As It Was

Classics & News: Mon-Fri • 9:30am & 1pm | News & Information: Mon-Fri • 9:57am

Colorful vignettes dedicated to the regional history of Southern Oregon and Northern California. As It Was is an all volunteer effort -- produced by Raymond Scully and narrated by Shirley Patton in partnership with writers from the Southern Oregon Historical Society.

If you have a writing background and would like to submit an As It Was essay for consideration, email your written piece to

A collection of As It Was essays is available in a high-quality paperback book at the JPR Online Store.  Each episode is also available below.

Until the late 1800’s, Medford, Ore., did not have a hospital, forcing the sick and injured to receive treatment at home or in a doctor’s office.  Only very ill patients received nursing care until 1895 when Olivia Dyre Osbourne moved to town.  Osbourne was an 1892 graduate of the Illinois Nurses Training School and had worked at hospitals in Chicago.

Cornelius Gordon and his wife, Emily, crossed the plains in 1879 to settle on 144 acres located six miles up the Klamath River from Happy Camp, Calif.  An enterprising man, Gordon opened the Pennsylvania Mine and built his home from lumber milled at his own sawmill.  As a cobbler, he made shoes for his wife and six children, and as a homeopathic practitioner, he tended to the sick and wounded.  It was said he healed Gypsy John, a local Karuk Indian who’d been shot through a lung.

Raised in rural Arkansas, World War II Army veteran Pete Williams went to work in 1943 for the Southern Pacific Railroad in Klamath County, Ore.

Blackberries are to Southern Oregon as the suffocating kudzu is to America’s South.  Introduced as a crop in the late 1800’s, the invasive plant spread out and took over native habitat.  Whereas Kudzu doesn’t have much use other than animal feed, blackberries have been part of Oregon’s lucrative fruit production since the late 19th century.

Hampshire Field in Grants Pass keeps memories alive of a hometown Army Air Corps pilot shot down over China during World War II.

As Ashland, Ore., became a railroad center after 1890, women seized on an unusual opportunity to prosper. Inexpensive vacant lots between the town and the railroad offered widows, divorcees and other single women a chance to buy property and rent out homes to itinerant railroad workers and their families.

The 1890’s brought fascination with a new vehicle—the bicycle.  Enthusiasts could buy a Golden Eagle bike for $30 and a Phoenix Wheel bike for $40.

Nearly forgotten, lifelong writings by Oregon pioneer Lucinda Ann Woodward-Horning passed in a sugar sack from one family to another. They were nearly forgotten when they found a home recently with great granddaughter Jan Barba Horn of Myrtle Creek, Ore.


A residence near Williams, Ore., owned for a time by rock musician Steve Miller, was added to the National Register of Historic Places on May 18, 2015.

A steam engine once shattered the rear car of a stationary train in Alturas, Calif., then like an angry bull, backed up and plowed into it again.  The year was 1949 and the engine was the 4104 East returning alone to Alturas when the engineer realized the train ahead wasn't moving.  In those days trainmen had little warning of surprise hazards due to misaligned switches, broken rails or preceding trains.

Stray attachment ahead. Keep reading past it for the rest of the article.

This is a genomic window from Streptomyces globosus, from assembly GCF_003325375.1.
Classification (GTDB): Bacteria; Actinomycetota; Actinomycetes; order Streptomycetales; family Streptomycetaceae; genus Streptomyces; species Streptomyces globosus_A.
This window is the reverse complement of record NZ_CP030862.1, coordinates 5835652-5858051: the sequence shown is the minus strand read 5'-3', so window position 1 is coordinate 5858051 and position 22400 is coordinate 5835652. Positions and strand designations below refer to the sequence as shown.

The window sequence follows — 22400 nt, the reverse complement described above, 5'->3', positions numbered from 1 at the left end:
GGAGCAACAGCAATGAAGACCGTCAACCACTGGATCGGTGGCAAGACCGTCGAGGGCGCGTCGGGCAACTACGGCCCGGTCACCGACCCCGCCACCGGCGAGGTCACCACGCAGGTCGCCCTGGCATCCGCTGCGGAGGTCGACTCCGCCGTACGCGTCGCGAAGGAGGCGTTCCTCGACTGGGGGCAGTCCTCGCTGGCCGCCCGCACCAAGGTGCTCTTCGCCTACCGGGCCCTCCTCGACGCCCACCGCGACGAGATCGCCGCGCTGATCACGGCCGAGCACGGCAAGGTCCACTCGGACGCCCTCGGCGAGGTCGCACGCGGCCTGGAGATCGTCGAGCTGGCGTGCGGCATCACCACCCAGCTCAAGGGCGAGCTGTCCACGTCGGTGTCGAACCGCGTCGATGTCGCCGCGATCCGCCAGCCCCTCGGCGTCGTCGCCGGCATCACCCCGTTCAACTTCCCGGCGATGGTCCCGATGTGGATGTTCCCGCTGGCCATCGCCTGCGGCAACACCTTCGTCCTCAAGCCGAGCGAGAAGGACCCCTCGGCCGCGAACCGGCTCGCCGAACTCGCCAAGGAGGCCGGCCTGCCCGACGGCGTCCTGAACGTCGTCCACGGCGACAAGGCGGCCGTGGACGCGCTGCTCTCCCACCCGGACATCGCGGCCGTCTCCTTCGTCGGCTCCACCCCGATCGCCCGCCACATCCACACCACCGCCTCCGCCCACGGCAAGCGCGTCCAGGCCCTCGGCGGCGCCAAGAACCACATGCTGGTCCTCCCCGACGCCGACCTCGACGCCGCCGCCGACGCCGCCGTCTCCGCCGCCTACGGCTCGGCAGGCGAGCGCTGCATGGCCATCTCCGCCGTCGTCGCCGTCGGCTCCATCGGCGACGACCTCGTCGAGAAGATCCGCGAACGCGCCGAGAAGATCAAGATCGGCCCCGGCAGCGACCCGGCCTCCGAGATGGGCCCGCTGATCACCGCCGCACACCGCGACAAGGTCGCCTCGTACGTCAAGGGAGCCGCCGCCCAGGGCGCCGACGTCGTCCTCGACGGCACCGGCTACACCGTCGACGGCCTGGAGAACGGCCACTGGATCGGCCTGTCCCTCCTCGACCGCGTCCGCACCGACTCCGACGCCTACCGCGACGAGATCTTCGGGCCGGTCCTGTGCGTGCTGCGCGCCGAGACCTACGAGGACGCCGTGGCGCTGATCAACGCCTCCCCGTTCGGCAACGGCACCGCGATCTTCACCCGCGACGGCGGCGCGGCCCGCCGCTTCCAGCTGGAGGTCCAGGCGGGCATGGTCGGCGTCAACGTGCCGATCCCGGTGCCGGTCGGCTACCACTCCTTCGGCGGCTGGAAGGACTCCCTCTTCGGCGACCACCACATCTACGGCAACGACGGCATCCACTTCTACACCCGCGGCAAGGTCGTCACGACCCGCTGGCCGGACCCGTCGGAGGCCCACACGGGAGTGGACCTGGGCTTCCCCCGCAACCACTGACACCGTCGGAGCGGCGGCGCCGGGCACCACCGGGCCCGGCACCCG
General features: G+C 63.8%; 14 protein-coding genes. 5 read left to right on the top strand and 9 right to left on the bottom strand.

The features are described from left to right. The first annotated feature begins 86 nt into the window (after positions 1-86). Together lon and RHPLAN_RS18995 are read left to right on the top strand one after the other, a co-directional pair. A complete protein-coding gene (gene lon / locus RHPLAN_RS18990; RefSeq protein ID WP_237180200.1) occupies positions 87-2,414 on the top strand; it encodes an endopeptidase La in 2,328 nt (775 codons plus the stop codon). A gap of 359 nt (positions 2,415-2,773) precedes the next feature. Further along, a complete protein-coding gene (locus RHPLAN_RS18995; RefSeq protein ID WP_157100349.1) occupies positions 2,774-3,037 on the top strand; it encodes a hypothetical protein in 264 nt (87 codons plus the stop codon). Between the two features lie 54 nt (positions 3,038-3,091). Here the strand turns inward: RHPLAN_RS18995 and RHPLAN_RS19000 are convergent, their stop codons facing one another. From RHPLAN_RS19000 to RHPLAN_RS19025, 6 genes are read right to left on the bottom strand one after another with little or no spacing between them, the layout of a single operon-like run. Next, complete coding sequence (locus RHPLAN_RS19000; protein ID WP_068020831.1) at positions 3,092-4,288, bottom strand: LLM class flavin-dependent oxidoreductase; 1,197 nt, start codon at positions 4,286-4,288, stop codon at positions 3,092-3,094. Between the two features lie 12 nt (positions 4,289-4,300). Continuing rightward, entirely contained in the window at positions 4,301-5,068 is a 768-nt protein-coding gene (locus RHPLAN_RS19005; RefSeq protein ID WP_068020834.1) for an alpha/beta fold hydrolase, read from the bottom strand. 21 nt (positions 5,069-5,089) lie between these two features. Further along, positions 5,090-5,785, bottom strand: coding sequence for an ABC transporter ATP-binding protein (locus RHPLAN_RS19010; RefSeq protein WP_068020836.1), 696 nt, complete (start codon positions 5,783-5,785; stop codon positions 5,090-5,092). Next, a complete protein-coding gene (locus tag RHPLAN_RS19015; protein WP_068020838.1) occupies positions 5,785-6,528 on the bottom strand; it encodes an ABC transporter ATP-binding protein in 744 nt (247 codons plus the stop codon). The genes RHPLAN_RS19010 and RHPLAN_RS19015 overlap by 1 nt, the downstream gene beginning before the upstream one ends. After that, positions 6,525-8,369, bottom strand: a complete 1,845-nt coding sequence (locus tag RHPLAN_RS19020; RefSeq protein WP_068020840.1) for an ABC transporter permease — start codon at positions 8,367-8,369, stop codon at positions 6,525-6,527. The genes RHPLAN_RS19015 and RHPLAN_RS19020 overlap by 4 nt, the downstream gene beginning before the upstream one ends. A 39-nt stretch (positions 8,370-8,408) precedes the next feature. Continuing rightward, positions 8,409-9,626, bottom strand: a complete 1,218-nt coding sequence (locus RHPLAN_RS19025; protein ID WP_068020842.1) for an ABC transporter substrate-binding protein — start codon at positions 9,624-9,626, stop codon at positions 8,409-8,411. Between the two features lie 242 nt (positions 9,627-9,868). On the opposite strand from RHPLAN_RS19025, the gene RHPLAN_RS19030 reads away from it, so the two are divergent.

The Oregon Parks and Recreation Department has closed the Wolf Creek Inn State Heritage Site for repairs while it searches for a new concessionaire.  The state originally closed the inn in October to install fire suppression sprinklers, but dropped plans to reopen this spring when it lost its concessionaire.


Only 16 years old in 1910, Tex Rankin joined the U.S. Army Air Corps.  After discharge, he moved to Washington where he learned to fly.  He moved to Portland and started the Rankin Flying Service, and in 1927 opened the Rankin School of Flight.


Wolves are reversing history in Southern Oregon and Northern California.  Intentionally eradicated from the two states by the 1940’s, more than half a century later the grey wolf has returned to the mythical State of Jefferson.


Adventurer Jack Meissner set out on Feb. 13, 1948, to cross-country ski from Mount Hood to Crater Lake, a feat that had never been done by anyone.  He was 28 years old.


The Oregon Encyclopedia calls George Putnam, who purchased the Medford Tribune in 1907, the “epitome of the fighting editor.” He took on Jackson County’s corrupt political machine, and later the Ku Klux Klan’s unsuccessful attempt to control Oregon politics.


Foots Creek, Ore., was an important mining district in 1884 when Silas Draper applied for a post office there. A miner and rancher for many years on Foots Creek, Robert Cook, learned the business, and in 1886 was appointed postmaster at the age of 62.


A mailman for a day, Frank Colvin described how in the early 1900’s  he delivered mail by horseback 22 miles from Gold Beach, Ore., to the post office in Irma.

The beautiful but invasive and noxious Scotch broom (Cytisus scoparius) probably arrived in Oregon in the mid-1800’s from European shippers who had packed cases of whiskey bound for California with fresh-cut bundles of the plant. Oregon engineers planted the yellow-blooming shrub in sand dunes and along roads to prevent soil erosion, bakers used Scotch broom to clean cooking surfaces of brick ovens, and plant nurseries sold Scotch broom as an ornamental in California starting in the 1860’s.

Across from the Ranch Hotel in Callahan, Calif., sits The Callahan Emporium.  Recently reopened in 2011, it was originally a lodging house called the Baker Hotel run by Mrs. Ella Paxton Baker from the late 1800’s until 1912.


Archaeologists have recently discovered preliminary evidence of human existence more than 15,800 years ago in Southeast Oregon’s Harney County.